Proper recording and billing of disbursements required by rules
August 10, 2012
Disbursements paid by lawyers on behalf of clients can represent a significant expense of running a law practice. If you adopt a practice of properly recording disbursements, your accounts receivable records will be organized and up-to-date. This will help you comply with the Act and rules and reduce the prospect that you will sustain monetary loss. It will also make it easier to bill your clients.
Lawyers must properly record and bill disbursements (section 69(4) of the Legal Profession Act). When you sign your name to an account, you represent that the fees and disbursements are accurate and verifiable.
For billing purposes, disbursements must be:
- reasonably incurred in the circumstances of the client matter or be authorized by the client under s. 71(2)(b) of the Act,
- billed at their actual, rather than estimated costs, and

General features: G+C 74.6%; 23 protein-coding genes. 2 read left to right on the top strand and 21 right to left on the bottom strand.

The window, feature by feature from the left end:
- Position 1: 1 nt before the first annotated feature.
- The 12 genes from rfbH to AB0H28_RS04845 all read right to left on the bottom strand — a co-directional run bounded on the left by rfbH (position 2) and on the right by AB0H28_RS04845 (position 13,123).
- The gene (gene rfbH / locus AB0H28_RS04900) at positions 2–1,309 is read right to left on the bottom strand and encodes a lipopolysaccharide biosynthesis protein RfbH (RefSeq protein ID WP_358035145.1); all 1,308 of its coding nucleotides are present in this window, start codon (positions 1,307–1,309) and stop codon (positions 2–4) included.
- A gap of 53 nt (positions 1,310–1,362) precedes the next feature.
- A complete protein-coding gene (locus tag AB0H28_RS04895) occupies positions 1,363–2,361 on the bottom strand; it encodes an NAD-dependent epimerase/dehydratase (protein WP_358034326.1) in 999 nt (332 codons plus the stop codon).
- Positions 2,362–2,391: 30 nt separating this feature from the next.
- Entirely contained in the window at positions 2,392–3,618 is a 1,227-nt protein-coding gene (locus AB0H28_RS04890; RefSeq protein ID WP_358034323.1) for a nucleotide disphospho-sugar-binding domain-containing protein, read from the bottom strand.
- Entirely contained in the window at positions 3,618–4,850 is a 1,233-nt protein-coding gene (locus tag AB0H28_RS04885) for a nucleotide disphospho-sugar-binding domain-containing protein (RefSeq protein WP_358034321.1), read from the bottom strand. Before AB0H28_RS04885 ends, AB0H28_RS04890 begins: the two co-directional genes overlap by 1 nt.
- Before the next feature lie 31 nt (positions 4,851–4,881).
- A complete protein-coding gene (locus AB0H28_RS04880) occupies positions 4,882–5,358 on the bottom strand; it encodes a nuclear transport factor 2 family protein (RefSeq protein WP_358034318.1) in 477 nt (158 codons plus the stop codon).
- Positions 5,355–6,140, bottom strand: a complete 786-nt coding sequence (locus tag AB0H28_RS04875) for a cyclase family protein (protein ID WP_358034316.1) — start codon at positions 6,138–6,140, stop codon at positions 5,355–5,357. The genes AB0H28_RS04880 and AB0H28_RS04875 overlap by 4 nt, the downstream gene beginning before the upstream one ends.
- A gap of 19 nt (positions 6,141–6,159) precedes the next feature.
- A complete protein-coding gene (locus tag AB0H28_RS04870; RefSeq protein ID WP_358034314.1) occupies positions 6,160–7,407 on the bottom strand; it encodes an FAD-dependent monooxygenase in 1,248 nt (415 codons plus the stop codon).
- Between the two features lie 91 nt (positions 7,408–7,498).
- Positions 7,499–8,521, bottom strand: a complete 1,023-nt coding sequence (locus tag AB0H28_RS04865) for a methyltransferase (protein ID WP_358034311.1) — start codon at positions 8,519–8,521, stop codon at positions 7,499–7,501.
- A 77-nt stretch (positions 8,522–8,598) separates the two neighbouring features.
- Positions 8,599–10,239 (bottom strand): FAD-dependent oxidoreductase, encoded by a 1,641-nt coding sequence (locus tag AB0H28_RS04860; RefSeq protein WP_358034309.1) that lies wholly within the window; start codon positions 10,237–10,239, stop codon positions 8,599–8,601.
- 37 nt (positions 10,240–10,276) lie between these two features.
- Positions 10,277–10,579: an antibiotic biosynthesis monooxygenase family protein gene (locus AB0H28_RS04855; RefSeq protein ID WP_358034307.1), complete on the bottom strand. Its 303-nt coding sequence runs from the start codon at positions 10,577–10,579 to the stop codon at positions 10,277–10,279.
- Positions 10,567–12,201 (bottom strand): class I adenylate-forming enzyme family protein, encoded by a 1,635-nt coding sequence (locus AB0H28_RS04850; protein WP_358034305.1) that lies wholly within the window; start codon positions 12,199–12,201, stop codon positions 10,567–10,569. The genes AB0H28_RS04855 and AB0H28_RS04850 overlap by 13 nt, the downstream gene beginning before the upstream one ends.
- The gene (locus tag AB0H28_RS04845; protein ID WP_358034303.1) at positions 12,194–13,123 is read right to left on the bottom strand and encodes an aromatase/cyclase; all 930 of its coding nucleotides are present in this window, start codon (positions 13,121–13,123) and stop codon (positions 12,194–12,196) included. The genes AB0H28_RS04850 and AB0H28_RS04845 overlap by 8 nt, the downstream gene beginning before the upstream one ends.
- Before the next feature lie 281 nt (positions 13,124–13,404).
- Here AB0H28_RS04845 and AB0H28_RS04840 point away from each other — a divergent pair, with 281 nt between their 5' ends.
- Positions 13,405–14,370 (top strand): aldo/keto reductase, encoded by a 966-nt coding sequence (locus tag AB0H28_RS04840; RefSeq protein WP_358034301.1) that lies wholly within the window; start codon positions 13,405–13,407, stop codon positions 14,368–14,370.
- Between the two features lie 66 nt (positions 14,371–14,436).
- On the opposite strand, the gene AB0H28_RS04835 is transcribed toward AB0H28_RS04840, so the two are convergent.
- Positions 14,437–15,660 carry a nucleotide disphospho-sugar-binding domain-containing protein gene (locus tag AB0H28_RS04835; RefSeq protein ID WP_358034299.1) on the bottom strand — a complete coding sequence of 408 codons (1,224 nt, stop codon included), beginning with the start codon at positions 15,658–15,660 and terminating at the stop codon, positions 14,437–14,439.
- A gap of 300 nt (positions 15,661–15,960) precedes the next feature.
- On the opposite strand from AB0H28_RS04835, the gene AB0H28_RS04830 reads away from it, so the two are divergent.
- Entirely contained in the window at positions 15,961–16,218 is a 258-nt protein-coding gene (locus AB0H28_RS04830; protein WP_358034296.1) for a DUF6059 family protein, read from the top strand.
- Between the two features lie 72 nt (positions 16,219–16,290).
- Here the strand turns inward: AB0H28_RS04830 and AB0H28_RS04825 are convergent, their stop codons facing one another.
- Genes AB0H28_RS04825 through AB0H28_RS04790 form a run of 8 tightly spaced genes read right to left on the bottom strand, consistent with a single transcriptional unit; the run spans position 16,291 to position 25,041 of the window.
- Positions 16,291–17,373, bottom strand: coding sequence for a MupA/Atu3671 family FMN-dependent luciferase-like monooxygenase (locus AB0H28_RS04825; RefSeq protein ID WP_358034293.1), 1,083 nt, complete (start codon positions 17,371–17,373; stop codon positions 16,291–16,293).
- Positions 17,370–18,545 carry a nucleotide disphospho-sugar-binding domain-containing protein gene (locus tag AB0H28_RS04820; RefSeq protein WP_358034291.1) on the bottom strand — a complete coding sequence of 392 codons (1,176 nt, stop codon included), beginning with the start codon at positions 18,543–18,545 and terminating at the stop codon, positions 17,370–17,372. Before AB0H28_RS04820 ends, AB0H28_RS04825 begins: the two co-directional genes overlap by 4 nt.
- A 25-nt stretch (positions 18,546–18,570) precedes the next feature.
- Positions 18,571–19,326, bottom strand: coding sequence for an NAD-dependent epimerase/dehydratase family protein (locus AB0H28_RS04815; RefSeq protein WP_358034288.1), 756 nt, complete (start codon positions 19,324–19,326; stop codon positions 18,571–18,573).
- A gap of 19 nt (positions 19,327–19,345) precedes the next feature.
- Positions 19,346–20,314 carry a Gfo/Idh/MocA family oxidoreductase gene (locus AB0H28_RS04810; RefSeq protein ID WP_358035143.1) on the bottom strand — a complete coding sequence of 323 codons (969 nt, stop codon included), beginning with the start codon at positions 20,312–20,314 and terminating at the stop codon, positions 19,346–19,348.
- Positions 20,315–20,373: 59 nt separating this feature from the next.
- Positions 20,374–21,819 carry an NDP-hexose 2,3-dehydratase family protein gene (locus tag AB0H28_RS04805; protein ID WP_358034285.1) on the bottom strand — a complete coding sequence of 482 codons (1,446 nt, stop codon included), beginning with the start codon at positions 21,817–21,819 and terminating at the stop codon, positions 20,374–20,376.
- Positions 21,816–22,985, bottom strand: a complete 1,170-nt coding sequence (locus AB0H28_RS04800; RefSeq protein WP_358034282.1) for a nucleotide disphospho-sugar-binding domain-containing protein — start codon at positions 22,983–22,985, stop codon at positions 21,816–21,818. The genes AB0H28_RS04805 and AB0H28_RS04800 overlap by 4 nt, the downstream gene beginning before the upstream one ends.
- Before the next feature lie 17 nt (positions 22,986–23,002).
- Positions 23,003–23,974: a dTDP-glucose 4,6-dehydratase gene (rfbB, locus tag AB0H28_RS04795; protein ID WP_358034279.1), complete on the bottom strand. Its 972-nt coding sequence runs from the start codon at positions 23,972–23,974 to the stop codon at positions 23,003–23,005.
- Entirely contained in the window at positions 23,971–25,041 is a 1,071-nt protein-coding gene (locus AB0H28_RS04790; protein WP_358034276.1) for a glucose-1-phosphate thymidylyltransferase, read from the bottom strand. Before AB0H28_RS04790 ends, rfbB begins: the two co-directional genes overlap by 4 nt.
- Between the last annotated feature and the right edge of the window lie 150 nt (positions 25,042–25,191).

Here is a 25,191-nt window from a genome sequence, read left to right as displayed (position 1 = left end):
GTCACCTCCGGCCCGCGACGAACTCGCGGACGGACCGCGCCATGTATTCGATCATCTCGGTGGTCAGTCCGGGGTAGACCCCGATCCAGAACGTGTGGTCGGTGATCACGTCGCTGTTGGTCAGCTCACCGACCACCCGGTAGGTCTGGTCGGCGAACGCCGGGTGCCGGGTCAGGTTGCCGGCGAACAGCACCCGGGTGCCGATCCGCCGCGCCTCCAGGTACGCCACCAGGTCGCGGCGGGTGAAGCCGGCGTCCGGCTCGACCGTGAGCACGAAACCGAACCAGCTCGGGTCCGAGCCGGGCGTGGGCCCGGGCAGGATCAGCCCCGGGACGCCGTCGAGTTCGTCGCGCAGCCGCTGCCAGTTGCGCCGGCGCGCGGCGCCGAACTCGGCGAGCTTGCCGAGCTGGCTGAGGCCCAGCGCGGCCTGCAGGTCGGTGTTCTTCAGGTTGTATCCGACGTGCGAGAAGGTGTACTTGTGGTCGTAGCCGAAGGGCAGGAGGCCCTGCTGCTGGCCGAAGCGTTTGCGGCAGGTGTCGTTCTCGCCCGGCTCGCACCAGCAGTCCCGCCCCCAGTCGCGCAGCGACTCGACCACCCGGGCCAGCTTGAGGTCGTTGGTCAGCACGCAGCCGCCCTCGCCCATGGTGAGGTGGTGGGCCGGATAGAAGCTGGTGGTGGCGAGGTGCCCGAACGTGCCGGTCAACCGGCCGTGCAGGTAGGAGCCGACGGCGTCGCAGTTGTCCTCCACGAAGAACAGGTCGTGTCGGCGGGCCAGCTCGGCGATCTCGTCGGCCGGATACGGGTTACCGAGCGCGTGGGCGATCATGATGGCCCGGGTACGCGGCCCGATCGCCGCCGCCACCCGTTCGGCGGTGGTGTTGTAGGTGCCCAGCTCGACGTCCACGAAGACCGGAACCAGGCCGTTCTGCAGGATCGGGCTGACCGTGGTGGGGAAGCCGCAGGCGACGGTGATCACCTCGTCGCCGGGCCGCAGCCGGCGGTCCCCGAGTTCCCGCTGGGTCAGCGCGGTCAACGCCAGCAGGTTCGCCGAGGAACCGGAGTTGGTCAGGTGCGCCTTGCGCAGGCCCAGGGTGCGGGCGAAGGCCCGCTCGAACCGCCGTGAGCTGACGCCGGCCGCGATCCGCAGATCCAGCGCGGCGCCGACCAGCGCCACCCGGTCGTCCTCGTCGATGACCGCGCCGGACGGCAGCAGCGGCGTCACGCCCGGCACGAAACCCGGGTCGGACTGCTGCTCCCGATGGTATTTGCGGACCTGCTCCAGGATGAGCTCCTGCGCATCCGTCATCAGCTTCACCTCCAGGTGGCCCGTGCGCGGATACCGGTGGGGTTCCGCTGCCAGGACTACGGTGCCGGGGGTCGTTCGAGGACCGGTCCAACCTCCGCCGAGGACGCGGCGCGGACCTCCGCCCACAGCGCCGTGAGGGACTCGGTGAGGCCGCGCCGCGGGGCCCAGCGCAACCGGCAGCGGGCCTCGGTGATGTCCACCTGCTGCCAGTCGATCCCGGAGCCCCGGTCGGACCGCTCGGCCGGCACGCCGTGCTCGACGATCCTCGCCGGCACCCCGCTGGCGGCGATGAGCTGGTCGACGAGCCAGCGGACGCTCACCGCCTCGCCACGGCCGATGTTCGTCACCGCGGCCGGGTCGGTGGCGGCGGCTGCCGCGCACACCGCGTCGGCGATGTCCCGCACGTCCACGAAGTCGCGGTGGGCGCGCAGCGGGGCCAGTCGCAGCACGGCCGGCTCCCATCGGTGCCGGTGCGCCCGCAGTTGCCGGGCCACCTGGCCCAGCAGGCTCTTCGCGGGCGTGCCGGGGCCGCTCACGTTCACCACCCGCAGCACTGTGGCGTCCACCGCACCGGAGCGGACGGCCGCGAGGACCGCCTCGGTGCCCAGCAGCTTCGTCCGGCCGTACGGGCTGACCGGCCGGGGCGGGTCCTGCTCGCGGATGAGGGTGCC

- properly described in detail in a statement of account.
Lawyers also have a professional duty to meet their financial obligations (Professional Conduct Handbook, Chapter 2, Rule 2). This includes those that are incurred or assumed in the course of practice, apart from any legal liability to do so. You are responsible to pay disbursements if clients do not, and your recourse is to collect the amounts from the clients.
Further, lawyers must record each disbursement properly to comply with the trust accounting rules (Law Society Rules 3-59 to 3-63).
If you have questions about billing in relation to the trust accounting rules, contact the Trust Regulation Department at 604.697.5810 or email@example.com. For general inquiries about billing or other topics, contact a Practice Advisor.